✓ Exhibiting poor judgment or inappropriate social behaviors
✓ Changes in personality or loss of interest in favorite activities
✓ Memory lapses that put people in danger, like leaving the stove on
✓ Inability to recognize faces or familiar objects
✓ Denying a memory problem exists and getting angry when others bring it up
Early Warning Signs of Alzheimer's
More than 5 million Americans have Alzheimer's disease, and the number is steadily increasing. Someone in the U.S. develops the disease every 66 seconds, and, by 2050, the prevalence of Alzheimer's is expected to nearly triple, reaching 13.8 million people.2
In 2016, it's already the sixth leading cause of death in the U.S., and it's one that has no known cure or proven way to slow its progression. In the video above, you can view some of the earliest warning signs of this disease.
The Alzheimer's Association also compiled these differences between symptoms of dementia including Alzheimer's and typical age-related changes:3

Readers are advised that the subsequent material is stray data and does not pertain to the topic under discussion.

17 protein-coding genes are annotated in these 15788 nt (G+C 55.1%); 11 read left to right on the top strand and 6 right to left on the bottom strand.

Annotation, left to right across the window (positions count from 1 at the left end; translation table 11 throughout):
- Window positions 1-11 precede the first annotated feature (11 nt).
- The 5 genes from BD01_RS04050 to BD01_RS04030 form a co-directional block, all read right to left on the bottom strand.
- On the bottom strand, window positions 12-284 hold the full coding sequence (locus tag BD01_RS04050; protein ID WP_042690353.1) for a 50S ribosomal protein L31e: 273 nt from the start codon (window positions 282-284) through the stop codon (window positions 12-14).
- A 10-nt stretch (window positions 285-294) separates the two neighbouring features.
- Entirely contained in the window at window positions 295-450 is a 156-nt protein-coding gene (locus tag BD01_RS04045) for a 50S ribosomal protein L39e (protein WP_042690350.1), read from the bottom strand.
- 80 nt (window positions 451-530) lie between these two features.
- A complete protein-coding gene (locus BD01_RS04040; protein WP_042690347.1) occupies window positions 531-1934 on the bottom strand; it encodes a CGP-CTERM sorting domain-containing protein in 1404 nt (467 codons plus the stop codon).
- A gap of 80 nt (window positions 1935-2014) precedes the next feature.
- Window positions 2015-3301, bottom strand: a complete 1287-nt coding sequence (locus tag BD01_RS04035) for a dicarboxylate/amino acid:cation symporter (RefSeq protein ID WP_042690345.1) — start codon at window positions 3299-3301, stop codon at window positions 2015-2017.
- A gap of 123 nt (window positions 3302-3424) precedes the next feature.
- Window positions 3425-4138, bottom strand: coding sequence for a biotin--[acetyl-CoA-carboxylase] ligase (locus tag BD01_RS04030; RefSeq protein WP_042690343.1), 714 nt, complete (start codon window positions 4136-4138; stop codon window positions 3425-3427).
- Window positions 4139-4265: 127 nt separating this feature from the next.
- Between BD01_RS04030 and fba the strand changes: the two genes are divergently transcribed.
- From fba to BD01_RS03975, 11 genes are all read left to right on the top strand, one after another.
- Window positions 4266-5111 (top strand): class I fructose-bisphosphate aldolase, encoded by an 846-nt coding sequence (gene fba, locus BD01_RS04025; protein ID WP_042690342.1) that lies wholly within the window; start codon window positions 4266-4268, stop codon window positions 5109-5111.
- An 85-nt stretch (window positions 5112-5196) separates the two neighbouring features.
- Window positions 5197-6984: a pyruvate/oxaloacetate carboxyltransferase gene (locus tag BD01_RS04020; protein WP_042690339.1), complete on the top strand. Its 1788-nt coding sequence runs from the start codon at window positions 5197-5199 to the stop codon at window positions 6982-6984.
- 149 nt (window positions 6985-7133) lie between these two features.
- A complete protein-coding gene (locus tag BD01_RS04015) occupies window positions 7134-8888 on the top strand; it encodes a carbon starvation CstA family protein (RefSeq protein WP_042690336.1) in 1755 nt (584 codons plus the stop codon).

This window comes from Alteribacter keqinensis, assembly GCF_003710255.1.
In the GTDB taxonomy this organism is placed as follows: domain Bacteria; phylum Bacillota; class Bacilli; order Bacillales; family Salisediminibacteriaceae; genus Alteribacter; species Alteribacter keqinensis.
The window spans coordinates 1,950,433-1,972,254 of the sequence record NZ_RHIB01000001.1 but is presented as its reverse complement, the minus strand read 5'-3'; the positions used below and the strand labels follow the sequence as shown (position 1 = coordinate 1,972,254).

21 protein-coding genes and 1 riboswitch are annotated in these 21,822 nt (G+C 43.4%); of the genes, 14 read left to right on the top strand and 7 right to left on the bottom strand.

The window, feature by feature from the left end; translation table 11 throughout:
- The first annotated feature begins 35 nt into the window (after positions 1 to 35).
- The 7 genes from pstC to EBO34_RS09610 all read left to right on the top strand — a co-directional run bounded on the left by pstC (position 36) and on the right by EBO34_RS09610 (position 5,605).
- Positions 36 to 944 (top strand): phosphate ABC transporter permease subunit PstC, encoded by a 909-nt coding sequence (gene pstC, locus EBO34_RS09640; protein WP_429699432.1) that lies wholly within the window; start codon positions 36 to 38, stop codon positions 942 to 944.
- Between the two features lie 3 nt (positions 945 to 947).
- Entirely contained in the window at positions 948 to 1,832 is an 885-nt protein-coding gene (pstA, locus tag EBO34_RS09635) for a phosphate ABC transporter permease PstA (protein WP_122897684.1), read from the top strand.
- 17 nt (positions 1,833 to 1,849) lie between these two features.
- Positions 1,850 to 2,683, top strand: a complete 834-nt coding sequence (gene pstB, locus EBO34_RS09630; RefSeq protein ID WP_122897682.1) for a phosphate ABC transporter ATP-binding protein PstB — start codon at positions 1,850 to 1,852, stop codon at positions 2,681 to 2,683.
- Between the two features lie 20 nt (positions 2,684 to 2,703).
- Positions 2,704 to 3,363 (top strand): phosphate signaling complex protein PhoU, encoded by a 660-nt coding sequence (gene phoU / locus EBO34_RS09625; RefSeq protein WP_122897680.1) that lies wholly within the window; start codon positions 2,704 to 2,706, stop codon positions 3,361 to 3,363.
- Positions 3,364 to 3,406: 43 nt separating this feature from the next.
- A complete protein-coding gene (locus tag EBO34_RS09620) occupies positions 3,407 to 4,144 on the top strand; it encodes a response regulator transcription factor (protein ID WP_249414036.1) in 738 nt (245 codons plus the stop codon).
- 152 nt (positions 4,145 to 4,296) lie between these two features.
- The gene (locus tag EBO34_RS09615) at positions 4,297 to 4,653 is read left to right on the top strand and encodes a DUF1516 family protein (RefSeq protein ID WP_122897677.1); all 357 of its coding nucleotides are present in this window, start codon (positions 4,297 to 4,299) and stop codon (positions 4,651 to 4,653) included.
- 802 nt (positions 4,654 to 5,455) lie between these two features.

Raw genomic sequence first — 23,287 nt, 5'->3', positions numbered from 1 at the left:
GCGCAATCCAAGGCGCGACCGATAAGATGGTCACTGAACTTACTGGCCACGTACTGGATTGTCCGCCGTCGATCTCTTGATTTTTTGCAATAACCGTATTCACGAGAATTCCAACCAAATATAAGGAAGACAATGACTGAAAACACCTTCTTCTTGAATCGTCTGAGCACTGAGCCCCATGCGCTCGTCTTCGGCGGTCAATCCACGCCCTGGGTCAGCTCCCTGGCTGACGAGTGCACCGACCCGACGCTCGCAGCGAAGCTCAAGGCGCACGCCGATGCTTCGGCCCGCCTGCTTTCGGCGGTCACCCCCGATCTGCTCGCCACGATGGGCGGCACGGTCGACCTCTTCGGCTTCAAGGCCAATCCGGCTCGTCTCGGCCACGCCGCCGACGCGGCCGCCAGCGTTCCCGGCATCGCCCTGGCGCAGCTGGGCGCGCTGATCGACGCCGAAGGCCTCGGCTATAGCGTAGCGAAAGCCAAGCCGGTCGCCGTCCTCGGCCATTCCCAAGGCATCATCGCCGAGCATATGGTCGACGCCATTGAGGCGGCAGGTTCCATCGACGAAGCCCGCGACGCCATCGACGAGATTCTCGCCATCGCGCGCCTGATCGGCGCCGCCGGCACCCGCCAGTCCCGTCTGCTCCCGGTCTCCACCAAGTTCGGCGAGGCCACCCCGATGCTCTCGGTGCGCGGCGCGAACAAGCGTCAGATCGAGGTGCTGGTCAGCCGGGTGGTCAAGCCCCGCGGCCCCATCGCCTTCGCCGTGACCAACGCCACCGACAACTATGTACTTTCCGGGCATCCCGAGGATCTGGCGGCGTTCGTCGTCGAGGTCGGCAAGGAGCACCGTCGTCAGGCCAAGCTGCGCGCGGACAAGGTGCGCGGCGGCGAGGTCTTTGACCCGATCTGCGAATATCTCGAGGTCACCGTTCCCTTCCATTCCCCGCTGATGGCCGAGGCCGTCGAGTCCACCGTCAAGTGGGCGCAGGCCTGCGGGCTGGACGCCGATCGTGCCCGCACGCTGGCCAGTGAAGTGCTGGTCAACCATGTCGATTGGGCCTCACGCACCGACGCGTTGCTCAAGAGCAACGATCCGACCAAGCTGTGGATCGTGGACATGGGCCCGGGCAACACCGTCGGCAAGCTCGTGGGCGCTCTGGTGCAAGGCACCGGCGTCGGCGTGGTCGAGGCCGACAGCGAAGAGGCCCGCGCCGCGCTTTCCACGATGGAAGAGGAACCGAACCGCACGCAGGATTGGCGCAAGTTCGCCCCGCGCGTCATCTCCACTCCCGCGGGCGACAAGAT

|Signs of Alzheimer's/dementia||Typical age-related changes|
Signs of Alzheimer's/dementia: Poor judgment and decision-making
Typical age-related changes: Making a bad decision once in a while
Signs of Alzheimer's/dementia: Inability to manage a budget
Typical age-related changes: Missing a monthly payment
Signs of Alzheimer's/dementia: Losing track of the date or the season
Typical age-related changes: Forgetting which day it is and remembering it later
Signs of Alzheimer's/dementia: Difficulty having a conversation
Typical age-related changes: Sometimes forgetting which word to use
Signs of Alzheimer's/dementia: Misplacing things and being unable to retrace steps to find them
Typical age-related changes: Losing things from time to time
New Mobile Game May Help Diagnose Dementia
Alzheimer's research suggests preclinical signs of Alzheimer's disease may be evident as early as 20 years before the disease actually sets in, allowing for much earlier intervention if these changes are identified.4
However, normally by the time your memory begins to noticeably deteriorate, about 40 percent to 50 percent of your brain cells have already been damaged or destroyed. A new mobile game called Sea Hero Quest may help in the search for a reliable method of early diagnosis.
The game tracks players' spatial navigation abilities, which are among the first skill sets lost in dementia cases. Neuroscientists are hoping to use data collected from hundreds of thousands of players to identify a normal range of navigation skills and ultimately develop guidelines to identify dementia early on.5